The orthopedist’s PA told me that I’d want to get someone to drive me to this appointment because I’d be incredibly stiff and sore from the dye injection, but I didn’t have anyone to drive me, so I was kind of in a hurry to get on the road before the numbness from the lidocaine wore off.  But not in too big of a hurry to not stop at Starbucks for my I-let-a-doctor-jab-a-railroad-spike-into-my-hip-and-I-didn’t-even-throat-punch-him reward.  About halfway home I could feel that aching and tightness setting in.  I had to start operating the brake and gas pedals with my left foot because lifting my right foot caused a sharp pain in my hip.  (Of significance, most of my pain from the onset of this injury has been in the front of my hip in the hip flexor area, and that was the exact point of entry for all those injections I’d just endured).  It got stiffer and more painful as the night went on and when I got up this morning I could barely walk.  I stayed home from work this morning and went in after lunch  It was rough at first, but the more I moved around the more it loosened up.  It no longer aches when just being still.  Now it just hurts to move it or walk, which is improvement.

I was hoping to have some cool MRI images to show you because I was supposed to bring the disc home with me to take back to the orthopedist on Monday when I meet back up with him for the results.  But the disc burner in MRI department wasn’t working, so they couldn’t send a disc home with me.  Rather, I have to swing back by the hospital Monday morning before my appointment to pick it up.

I never thought that I would miss running SO MUCH that I would willingly put myself through this shit.  You know, I’ve always been hesitant to refer to myself as a runner… because I don’t run enough or I’m not fast enough or whatever…but I think this injury has proved otherwise.  I AM a runner.  To the core.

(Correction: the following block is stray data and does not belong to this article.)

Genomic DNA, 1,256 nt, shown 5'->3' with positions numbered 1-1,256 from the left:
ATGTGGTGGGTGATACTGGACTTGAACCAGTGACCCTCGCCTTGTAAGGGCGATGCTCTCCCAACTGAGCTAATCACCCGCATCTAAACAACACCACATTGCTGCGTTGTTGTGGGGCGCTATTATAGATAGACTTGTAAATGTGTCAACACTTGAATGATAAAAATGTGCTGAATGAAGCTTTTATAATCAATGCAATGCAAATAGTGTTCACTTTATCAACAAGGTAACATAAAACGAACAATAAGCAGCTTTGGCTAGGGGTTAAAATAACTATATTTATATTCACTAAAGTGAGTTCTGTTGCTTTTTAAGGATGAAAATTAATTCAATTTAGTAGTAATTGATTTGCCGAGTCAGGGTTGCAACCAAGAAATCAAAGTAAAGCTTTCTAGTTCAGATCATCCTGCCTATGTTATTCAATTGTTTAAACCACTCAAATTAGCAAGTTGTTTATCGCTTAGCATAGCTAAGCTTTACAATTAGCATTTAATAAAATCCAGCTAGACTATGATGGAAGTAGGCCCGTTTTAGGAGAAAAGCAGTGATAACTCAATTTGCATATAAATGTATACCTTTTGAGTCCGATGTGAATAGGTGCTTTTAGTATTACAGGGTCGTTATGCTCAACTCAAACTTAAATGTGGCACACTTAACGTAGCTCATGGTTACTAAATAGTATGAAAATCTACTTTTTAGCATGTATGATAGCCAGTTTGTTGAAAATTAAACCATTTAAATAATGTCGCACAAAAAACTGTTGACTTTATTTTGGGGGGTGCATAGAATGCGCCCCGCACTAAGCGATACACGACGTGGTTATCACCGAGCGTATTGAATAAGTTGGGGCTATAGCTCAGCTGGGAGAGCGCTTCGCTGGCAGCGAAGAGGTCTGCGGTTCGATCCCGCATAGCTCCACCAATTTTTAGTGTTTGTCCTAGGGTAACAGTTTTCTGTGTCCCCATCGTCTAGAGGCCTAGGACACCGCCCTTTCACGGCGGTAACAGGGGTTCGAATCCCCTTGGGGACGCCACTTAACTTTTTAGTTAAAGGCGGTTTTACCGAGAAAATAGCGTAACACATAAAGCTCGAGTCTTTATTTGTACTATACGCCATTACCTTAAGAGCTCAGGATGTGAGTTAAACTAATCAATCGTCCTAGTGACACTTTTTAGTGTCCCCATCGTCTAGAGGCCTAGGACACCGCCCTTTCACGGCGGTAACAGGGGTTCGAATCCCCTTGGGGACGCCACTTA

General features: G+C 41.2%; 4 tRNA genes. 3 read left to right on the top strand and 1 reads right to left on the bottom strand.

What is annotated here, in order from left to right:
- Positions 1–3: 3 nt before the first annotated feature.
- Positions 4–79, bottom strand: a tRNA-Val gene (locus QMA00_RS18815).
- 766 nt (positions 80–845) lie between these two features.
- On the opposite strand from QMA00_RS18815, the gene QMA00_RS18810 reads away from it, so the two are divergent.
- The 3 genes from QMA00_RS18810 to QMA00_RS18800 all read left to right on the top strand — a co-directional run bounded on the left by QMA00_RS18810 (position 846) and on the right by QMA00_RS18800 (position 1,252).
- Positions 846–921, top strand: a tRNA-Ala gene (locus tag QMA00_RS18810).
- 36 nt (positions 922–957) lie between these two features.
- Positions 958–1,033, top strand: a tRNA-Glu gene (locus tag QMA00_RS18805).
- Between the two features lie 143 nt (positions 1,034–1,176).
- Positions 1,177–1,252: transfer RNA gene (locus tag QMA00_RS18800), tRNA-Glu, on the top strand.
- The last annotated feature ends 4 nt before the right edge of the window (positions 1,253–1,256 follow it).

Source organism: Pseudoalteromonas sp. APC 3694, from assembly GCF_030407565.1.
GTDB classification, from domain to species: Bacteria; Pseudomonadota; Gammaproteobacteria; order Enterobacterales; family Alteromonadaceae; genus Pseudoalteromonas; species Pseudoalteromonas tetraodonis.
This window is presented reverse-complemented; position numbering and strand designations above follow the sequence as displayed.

6 thoughts on “MR Arthrogram: It’s not as much fun as it sounds.

  1. Geesh, that sounds like a terrible experience, but you handled it like a champ and hopefully you’ll get some good news from the results and will be back to running in no time! I’ve had three stress fractures since I started running, and I’ve gone through MRIs, braces, rehab, crutches, etc. Luckily, no arthrogram. But I get the frustrations of being in pain and not being able to run. It sucks. But just keep reminding yourself that it’s temporary. You will heal and you will run again and then you can work on your goals of improving your race times!


  2. Omg! Just your description of what he was doing here is making me nauseous! I’m so sorry you had to go through that. But he’ll yes for that awesome nurse!! Hope you’re feeling better soon.


  3. Somehow, I’m laughing and crying. [Note to self: never have an arthrogram.] I hope you find out what you are dealing with so you can Get It Done. Period. Over. Yes ma’am, you are a runner!


    1. Don’t worry, I was laughing and crying too! Crying from the trauma but laughing at myself for being so irrational! She kept telling me, “You’re gonna be okay!” I was like, “I KNOW that! Logically and rationally, I KNOW that! But I still can’t stop myself from getting so worked up!” Oh well, I guess that is the definition of phobia, right? Irrational?

      Date: Fri, 13 Mar 2015 20:28:46 +0000 To:


  4. Pingback: I RAN! | herbie on the run